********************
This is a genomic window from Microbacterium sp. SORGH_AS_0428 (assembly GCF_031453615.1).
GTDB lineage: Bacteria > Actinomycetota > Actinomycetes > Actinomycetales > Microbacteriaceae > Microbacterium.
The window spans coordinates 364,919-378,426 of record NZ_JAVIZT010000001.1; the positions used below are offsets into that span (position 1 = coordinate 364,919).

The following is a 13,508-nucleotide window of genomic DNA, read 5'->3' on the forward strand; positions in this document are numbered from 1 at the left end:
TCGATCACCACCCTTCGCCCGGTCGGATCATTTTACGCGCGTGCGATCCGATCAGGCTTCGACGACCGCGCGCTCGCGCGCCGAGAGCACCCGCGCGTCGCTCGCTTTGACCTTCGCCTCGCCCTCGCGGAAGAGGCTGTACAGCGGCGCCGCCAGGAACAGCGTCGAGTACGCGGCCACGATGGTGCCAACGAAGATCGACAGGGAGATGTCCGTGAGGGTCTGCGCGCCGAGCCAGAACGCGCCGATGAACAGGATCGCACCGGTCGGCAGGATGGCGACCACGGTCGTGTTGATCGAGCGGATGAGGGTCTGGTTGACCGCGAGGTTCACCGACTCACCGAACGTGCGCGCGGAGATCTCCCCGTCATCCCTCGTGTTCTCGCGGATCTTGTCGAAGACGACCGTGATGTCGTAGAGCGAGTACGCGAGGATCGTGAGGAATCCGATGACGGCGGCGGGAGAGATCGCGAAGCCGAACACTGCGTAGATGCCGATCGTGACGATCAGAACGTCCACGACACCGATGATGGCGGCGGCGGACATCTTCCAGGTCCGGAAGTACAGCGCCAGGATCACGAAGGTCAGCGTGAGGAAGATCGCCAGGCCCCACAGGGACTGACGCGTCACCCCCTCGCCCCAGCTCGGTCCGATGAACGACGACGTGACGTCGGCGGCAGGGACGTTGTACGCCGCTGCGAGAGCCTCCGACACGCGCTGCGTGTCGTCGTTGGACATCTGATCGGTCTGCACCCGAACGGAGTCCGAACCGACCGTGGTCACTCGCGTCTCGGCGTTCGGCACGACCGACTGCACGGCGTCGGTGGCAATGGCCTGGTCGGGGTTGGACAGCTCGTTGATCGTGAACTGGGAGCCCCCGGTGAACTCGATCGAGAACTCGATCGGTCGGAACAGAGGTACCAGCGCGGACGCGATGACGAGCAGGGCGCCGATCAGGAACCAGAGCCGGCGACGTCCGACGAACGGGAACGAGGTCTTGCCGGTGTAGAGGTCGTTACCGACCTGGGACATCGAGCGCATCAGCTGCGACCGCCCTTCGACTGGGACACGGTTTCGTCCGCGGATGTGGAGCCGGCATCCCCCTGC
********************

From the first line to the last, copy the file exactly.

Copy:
This is a genomic window from Microbacterium sp. SORGH_AS_0428 (assembly GCF_031453615.1).
GTDB lineage: Bacteria > Actinomycetota > Actinomycetes > Actinomycetales > Microbacteriaceae > Microbacterium.
The window spans coordinates 364,919-378,426 of record NZ_JAVIZT010000001.1; the positions used below are offsets into that span (position 1 = coordinate 364,919).

The following is a 13,508-nucleotide window of genomic DNA, read 5'->3' on the forward strand; positions in this document are numbered from 1 at the left end:
TCGATCACCACCCTTCGCCCGGTCGGATCATTTTACGCGCGTGCGATCCGATCAGGCTTCGACGACCGCGCGCTCGCGCGCCGAGAGCACCCGCGCGTCGCTCGCTTTGACCTTCGCCTCGCCCTCGCGGAAGAGGCTGTACAGCGGCGCCGCCAGGAACAGCGTCGAGTACGCGGCCACGATGGTGCCAACGAAGATCGACAGGGAGATGTCCGTGAGGGTCTGCGCGCCGAGCCAGAACGCGCCGATGAACAGGATCGCACCGGTCGGCAGGATGGCGACCACGGTCGTGTTGATCGAGCGGATGAGGGTCTGGTTGACCGCGAGGTTCACCGACTCACCGAACGTGCGCGCGGAGATCTCCCCGTCATCCCTCGTGTTCTCGCGGATCTTGTCGAAGACGACCGTGATGTCGTAGAGCGAGTACGCGAGGATCGTGAGGAATCCGATGACGGCGGCGGGAGAGATCGCGAAGCCGAACACTGCGTAGATGCCGATCGTGACGATCAGAACGTCCACGACACCGATGATGGCGGCGGCGGACATCTTCCAGGTCCGGAAGTACAGCGCCAGGATCACGAAGGTCAGCGTGAGGAAGATCGCCAGGCCCCACAGGGACTGACGCGTCACCCCCTCGCCCCAGCTCGGTCCGATGAACGACGACGTGACGTCGGCGGCAGGGACGTTGTACGCCGCTGCGAGAGCCTCCGACACGCGCTGCGTGTCGTCGTTGGACATCTGATCGGTCTGCACCCGAACGGAGTCCGAACCGACCGTGGTCACTCGCGTCTCGGCGTTCGGCACGACCGACTGCACGGCGTCGGTGGCAATGGCCTGGTCGGGGTTGGACAGCTCGTTGATCGTGAACTGGGAGCCCCCGGTGAACTCGATCGAGAACTCGATCGGTCGGAACAGAGGTACCAGCGCGGACGCGATGACGAGCAGGGCGCCGATCAGGAACCAGAGCCGGCGACGTCCGACGAACGGGAACGAGGTCTTGCCGGTGTAGAGGTCGTTACCGACCTGGGACATCGAGCGCATCAGCTGCGACCGCCCTTCGACTGGGACACGGTTTCGTCCGCGGATGTGGAGCCGGCATCCCCCTGC